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Dry spell cuts water output
Published on: Sunday, September 04, 2016

Kota Kinabalu: The Water Department admitted that the recent hot and dry weather in Pitas, Matunggong and Kudat had resulted in a drop in the production of treated water to end users in various places, particularly in Kanibongan.

Its spokesman said the level of raw supply in their intake point in Kanibongan was too low for its plant to release water to consumers residing in that part of the district.

"But it didn't last for more than a week as the supply was interrupted for at least three consecutive days recently.

We know this situation for a fact because we want to ensure our metered consumers receive piped water by constantly monitoring the level of raw water in the river," he added.

Asked why water tanker service was not implemented during the critical times, he replied it did not receive report about dry pipes by any of the residents there but would do so.

He assured that it would get more details about the water woe which had been affecting daily life for more than a week, recently.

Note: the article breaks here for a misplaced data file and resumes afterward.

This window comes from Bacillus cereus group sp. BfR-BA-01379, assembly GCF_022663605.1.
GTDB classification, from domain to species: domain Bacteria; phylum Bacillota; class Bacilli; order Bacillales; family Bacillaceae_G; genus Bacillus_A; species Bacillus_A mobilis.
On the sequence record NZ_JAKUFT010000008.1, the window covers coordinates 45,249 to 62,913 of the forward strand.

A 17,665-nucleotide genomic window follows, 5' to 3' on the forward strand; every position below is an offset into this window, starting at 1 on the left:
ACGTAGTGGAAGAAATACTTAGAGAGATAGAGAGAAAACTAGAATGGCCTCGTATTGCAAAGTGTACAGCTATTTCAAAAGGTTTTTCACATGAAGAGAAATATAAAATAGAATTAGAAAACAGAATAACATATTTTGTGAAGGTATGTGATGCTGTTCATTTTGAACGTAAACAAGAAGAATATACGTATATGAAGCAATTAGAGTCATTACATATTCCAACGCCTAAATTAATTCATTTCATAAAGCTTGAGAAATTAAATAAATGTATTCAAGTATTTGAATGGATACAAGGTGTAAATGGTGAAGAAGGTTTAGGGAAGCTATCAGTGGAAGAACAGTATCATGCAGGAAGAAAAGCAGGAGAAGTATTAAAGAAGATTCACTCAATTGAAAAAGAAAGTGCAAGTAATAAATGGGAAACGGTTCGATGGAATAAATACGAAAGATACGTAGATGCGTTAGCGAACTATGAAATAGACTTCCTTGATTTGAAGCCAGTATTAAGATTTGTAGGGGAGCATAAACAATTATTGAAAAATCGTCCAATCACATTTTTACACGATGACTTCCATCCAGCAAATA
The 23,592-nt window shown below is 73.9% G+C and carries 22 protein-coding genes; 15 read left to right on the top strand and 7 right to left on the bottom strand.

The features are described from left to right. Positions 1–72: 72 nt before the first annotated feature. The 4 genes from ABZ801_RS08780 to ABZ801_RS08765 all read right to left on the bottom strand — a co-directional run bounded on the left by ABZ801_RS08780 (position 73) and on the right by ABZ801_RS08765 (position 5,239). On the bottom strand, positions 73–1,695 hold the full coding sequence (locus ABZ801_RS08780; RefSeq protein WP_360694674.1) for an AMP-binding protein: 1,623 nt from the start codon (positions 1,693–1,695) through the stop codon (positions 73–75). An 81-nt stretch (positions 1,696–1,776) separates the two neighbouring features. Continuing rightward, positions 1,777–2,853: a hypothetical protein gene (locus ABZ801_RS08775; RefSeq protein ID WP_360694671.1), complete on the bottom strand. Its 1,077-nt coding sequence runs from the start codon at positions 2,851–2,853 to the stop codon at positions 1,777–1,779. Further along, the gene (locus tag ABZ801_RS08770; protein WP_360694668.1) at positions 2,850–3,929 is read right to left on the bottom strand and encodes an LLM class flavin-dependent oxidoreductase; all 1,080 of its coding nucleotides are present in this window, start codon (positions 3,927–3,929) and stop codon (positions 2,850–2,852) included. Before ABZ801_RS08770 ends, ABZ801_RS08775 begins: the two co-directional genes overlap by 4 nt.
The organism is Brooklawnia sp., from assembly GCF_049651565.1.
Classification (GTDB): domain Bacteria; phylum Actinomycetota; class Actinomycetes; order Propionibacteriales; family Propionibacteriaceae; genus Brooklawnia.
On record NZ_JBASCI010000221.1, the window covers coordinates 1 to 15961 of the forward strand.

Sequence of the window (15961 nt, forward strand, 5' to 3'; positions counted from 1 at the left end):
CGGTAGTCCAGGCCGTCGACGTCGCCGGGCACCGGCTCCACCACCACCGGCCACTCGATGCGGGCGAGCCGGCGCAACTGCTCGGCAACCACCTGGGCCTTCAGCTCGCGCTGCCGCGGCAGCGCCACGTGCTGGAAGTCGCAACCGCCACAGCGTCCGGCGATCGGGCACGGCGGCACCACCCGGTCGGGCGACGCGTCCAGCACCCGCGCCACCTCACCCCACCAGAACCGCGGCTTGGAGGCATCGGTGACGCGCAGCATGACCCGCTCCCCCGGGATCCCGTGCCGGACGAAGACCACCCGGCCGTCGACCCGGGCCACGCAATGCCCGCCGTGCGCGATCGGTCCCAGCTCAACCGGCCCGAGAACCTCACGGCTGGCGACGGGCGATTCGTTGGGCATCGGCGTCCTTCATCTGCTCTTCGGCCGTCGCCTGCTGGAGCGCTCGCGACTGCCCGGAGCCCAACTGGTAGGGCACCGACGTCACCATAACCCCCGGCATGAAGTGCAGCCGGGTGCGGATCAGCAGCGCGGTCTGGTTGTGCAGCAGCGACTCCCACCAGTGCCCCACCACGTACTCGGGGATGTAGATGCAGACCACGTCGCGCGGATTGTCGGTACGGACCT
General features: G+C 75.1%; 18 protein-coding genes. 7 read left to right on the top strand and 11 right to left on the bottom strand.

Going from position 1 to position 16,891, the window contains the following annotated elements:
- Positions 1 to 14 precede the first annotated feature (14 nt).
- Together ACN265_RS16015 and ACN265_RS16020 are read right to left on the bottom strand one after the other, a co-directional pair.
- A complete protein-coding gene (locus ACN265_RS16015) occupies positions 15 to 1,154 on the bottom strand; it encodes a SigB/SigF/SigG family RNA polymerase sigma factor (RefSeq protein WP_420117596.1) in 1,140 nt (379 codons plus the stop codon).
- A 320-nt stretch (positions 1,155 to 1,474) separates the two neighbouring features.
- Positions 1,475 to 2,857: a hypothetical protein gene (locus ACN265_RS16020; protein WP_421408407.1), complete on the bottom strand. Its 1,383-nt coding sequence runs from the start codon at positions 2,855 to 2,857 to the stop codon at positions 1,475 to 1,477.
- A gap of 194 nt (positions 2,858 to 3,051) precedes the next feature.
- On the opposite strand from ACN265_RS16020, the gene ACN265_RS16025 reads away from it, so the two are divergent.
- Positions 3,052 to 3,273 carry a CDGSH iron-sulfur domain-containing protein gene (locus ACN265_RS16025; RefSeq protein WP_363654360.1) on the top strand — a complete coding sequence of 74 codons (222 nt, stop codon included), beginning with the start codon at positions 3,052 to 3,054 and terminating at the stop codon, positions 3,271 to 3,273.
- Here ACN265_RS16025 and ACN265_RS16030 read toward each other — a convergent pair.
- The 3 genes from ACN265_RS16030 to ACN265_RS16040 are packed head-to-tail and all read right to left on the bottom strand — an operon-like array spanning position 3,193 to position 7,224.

Alternatively, the residents there can report such matter to Hotline at 088-437773.

The Daily Express reader said folks in Kampung Palapag bemoaned the hardship his family had to endure in getting sufficient treated water for their house.

"The situation became dire recently where it crossed my mind to dig a well behind my house just to get enough water for bathing and cleaning purposes at home," he added.

Apart from the village where his family is residing, he also said those staying at the neighbouring villages, namely Kampung Pantai, Kampung Pararo, Kampung Lihing and Kampung Pangkalan Pantai, were not spared as well.

"I have relatives and friends in these villages. They are suffering as well," he lamented, and suggested the Government upgrade the water treatment plant in Kanibongan so that it can be more reliable during the dry season.

He said the plant could no longer cater to the demand for piped water by the existing residents in the affected villages.

"The Government must understand that the number of family members in one house cannot possibly remain the same figure after 10 years. One or two will get married and have children during this period and that the usage of treated water will increase," he told Hotline recently.

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